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The University of Southampton
Southampton Ethics Centre

Justice and the Burdens of Conservation Seminar

Southampton Logo
17:00 - 19:00
1 November 2016
Room 65/2117, Avenue Campus

For more information regarding this seminar, please email Mary Andrew at .

Event details

Part of the Southampton Ethics Centre Seminar Series.


Justice plausibly requires that many natural resources ought to be conserved. But conservation often imposes costs, whether this means the costs of actively protecting resources from threats, or the opportunities which are lost when we forego activities which are environmentally destructive. Political theorists (and scholars of global justice in particular) have given too little attention to the important normative question of how those costs ought to be distributed. In our world, the costs of conservation tend to fall with the nation-states in which the resources in question happen to lie. But from the moral point of view this may be objectionable. For instance, it may produce injustice if one community has to pick up the tab for conservation although its members are already relatively badly off, and / or bear little responsibility for the threat which a given resource faces. In this talk I will identify the normative considerations which ought to govern the distribution of the costs of conservation, and show how taking them seriously justifies measures to remove the costs of conservation from countries which are badly-off. I will illustrate the argument by pointing to key real-world examples such as the protection of the rainforests, and the non-exploitation of fossil fuels.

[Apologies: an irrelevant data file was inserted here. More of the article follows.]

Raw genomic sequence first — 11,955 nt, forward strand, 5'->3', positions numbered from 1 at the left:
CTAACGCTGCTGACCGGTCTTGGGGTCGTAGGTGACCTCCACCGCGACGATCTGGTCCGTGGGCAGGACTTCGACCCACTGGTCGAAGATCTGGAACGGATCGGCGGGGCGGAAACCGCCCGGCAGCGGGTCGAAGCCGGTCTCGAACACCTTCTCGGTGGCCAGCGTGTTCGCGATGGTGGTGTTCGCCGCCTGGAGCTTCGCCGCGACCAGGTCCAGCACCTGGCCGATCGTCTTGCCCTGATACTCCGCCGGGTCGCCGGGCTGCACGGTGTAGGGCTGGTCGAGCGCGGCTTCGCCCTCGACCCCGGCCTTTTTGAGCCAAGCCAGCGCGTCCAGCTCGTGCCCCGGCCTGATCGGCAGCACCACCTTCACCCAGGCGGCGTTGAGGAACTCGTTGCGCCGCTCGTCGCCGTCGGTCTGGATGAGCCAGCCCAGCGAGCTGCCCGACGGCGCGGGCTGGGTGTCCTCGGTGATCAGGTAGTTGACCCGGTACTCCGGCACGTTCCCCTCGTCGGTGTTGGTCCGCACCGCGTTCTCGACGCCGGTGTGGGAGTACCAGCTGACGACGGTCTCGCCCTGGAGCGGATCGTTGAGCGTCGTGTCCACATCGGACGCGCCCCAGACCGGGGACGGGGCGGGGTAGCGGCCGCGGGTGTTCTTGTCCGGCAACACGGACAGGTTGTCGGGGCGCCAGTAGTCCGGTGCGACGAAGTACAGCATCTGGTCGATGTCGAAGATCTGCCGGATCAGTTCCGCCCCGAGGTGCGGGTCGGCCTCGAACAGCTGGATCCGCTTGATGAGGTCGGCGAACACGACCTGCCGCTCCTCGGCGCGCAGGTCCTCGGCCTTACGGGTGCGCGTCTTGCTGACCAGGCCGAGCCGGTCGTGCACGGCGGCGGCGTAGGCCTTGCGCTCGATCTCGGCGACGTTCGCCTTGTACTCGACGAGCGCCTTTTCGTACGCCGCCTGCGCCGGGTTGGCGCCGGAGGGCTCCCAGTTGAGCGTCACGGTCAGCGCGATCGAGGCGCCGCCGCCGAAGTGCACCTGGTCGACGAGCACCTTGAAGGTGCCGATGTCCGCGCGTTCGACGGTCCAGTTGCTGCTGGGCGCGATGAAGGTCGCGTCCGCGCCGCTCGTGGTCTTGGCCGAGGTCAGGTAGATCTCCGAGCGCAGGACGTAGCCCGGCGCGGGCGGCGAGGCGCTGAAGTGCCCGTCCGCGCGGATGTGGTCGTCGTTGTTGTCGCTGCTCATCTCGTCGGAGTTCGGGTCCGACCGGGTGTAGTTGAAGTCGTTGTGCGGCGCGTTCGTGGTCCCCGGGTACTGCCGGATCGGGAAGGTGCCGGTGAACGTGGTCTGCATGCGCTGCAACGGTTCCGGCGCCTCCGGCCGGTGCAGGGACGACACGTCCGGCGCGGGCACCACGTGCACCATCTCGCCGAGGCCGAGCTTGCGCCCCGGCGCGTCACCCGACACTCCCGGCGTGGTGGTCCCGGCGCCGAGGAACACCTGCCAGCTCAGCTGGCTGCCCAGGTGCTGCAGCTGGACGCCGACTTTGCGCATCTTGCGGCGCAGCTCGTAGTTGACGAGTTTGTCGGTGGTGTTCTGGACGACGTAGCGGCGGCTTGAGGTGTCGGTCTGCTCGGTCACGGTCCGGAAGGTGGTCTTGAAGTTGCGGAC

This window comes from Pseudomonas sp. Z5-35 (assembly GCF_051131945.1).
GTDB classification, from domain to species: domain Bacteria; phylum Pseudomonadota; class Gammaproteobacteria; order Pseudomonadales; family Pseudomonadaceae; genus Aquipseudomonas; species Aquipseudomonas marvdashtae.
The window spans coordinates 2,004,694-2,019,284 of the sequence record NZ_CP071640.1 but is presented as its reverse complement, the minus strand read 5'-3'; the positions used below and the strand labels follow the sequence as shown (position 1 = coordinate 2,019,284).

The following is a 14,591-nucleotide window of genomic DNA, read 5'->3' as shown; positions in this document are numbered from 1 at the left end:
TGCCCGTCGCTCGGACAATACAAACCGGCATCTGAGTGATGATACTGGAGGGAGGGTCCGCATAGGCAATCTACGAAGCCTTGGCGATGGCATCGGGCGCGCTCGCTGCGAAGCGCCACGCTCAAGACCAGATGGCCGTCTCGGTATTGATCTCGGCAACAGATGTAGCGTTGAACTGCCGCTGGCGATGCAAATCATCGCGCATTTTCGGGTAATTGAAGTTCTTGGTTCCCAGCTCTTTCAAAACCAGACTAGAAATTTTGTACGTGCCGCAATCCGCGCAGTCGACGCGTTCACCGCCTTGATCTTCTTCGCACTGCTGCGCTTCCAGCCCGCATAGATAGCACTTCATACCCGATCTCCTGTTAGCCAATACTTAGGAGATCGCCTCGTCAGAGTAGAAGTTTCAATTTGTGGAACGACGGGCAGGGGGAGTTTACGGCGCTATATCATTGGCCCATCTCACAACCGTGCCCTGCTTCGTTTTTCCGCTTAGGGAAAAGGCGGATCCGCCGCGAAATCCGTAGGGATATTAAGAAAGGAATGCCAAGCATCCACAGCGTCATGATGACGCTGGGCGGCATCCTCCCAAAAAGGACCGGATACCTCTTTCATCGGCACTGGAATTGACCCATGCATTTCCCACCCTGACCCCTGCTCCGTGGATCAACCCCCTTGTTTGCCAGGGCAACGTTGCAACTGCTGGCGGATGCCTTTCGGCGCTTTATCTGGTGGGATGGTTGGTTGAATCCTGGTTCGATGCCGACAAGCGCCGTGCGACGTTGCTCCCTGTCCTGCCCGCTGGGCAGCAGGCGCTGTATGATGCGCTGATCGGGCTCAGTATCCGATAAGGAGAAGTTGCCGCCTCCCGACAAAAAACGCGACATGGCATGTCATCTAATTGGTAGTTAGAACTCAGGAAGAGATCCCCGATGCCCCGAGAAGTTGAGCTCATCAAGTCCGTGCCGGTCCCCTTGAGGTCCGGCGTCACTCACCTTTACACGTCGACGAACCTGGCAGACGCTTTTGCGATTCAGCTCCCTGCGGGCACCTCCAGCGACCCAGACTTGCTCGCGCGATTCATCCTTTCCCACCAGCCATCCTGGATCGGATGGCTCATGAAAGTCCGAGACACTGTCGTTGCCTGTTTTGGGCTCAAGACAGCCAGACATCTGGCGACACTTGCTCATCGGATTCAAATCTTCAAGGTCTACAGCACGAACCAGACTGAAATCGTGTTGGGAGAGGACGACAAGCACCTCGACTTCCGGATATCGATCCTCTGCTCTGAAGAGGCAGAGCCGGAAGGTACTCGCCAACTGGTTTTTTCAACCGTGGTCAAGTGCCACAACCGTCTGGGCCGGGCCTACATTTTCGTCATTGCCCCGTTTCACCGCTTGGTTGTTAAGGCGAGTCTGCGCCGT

Speaker information

Dr Chris Armstrong,Head of Department of Politics & International Relations within Social Sciences: Politics & International Relations at the University of Southampton.

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